“Middle Atlantic Congressional Elections and the Development of American Electoral Democracy, 1789-1824”: Homecoming Colloquium with MU’s Jay Dow

 10/11/2019

For our annual Friday-of-Homecoming colloquium and reception, MU Professor of Political Science Jay Dow will give a talk on the emergence of “routinized” elections in the U.S. (see below for abstract). Free and open to the public, the talk will be held on October 11 at 3:30pm in Jesse Hall 410. The talk is part of our “Pursuit of Happiness Hour” Friday Colloquium Series, made possible with the support of Logboat Brewing Co.

Abstract

This talk explores the emergence of “routinized” elections in the early United States. By “routinized” I mean the establishment of elections as the primary means by which ordinary citizens convey their political goals, aspirations, and preferences to governing elites and hold these officials accountable for their actions in office. To do so, I use constituency-level election returns from middle Atlantic region elections to the United States House of Representatives to inform questions of party development, popular participation in politics, and citizen response to political events. These questions are arguably best illuminated by legislative elections because the assembly is the central organ of republican government, and because for most citizens the legislative constituency was their primary point of contact with the national government.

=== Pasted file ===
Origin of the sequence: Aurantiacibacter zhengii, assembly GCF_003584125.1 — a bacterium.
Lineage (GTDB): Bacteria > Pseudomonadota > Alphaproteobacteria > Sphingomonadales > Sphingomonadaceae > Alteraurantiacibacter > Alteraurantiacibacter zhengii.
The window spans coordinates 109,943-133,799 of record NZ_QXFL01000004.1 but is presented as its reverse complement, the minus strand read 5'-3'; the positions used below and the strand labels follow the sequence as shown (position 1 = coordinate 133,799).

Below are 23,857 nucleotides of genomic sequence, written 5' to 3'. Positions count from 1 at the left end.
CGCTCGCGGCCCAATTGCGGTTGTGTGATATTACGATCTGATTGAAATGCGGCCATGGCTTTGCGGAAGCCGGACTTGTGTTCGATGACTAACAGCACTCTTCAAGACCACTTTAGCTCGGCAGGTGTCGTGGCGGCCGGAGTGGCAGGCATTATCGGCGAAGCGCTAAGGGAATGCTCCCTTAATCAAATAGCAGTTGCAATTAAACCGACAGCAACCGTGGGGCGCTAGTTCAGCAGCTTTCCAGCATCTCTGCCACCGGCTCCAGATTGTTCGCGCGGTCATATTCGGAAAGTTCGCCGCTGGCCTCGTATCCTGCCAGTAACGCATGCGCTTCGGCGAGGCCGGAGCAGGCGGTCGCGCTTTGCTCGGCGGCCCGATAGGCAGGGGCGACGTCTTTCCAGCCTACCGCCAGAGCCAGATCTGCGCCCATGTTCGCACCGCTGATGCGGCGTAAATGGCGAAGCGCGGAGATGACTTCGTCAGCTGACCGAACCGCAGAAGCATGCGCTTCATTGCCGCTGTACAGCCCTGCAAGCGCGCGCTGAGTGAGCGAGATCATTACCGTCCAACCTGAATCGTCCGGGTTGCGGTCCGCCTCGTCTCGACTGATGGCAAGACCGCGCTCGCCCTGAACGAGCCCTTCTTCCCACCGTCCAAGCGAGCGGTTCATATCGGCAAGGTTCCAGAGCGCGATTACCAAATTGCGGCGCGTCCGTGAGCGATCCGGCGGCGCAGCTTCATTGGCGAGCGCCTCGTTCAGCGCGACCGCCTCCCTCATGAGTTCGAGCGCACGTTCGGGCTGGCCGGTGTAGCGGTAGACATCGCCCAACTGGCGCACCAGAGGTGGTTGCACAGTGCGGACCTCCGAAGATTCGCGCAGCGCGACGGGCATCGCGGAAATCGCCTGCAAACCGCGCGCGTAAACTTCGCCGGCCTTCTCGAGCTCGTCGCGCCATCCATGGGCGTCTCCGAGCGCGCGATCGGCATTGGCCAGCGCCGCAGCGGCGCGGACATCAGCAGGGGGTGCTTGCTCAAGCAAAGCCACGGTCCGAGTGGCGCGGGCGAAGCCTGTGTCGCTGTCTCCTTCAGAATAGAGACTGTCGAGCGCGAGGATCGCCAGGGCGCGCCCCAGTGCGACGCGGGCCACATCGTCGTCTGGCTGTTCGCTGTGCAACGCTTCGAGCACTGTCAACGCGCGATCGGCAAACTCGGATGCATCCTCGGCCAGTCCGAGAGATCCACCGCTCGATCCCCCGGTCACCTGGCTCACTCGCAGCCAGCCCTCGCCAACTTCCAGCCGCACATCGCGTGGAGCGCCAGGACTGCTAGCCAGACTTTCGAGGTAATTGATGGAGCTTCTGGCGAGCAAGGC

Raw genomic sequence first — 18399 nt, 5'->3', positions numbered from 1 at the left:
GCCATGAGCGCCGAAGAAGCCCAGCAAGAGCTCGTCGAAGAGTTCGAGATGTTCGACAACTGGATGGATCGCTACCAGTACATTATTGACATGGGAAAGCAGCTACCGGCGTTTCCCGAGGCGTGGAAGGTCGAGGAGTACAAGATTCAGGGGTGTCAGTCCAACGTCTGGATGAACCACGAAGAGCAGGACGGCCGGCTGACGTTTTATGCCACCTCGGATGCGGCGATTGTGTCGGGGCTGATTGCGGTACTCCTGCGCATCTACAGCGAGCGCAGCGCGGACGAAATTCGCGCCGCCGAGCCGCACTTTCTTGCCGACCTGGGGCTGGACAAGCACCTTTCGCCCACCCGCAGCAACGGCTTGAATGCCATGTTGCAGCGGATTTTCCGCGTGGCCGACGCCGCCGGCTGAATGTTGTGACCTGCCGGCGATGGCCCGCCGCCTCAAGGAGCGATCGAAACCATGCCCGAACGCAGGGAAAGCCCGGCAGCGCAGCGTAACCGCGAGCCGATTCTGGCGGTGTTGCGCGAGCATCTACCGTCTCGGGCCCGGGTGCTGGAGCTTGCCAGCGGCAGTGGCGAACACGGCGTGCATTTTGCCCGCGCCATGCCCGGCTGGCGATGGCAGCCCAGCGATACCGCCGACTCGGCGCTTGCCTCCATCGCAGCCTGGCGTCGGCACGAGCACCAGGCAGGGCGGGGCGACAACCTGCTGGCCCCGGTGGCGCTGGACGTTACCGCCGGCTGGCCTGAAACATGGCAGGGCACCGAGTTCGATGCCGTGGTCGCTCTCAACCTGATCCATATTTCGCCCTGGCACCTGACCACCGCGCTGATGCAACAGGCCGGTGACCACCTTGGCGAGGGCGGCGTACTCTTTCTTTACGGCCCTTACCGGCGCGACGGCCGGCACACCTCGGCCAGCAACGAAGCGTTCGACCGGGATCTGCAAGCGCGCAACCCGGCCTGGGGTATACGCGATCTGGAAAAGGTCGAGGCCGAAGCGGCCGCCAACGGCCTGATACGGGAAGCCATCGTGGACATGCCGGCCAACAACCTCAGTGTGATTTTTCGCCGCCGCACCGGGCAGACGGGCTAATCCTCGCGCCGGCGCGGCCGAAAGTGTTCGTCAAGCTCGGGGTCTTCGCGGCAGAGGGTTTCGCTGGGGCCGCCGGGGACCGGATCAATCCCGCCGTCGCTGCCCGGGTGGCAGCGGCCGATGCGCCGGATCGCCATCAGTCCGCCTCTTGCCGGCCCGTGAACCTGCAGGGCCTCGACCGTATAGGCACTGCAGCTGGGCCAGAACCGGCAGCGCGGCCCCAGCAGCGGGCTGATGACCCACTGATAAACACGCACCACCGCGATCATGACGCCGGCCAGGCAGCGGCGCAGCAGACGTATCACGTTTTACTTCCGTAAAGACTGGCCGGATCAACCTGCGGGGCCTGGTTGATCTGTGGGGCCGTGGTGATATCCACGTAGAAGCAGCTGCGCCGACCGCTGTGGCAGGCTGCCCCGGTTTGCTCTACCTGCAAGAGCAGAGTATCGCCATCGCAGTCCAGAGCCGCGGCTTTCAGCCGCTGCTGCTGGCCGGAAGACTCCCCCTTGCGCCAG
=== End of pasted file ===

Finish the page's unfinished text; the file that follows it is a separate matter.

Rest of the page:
Jay Dow is Professor of Political Science and 2017-2020 Frederick A. Middlebush Chair in Political Science. Before coming to the University of Missouri, he earned an undergraduate degree at the University of Oregon and a Ph.D. at the University of Texas at Austin. Professor Dow’s research focuses on voting and elections, which he approaches from the public choice tradition in political science, as reflected in his 2017 book, Electing the House: The Adoption and Performance of the Single-Member District Electoral System (University Press of Kansas). Professor Dow regularly teaches courses on American government, parties and elections, and American political thought, as well as the “Constitutional Debates” course for the Kinder Institute’s Honors College series, and he also organizes the Jefferson Book Club, an extracurricular undergraduate reading group that meets monthly to discuss great books in the classical liberal tradition.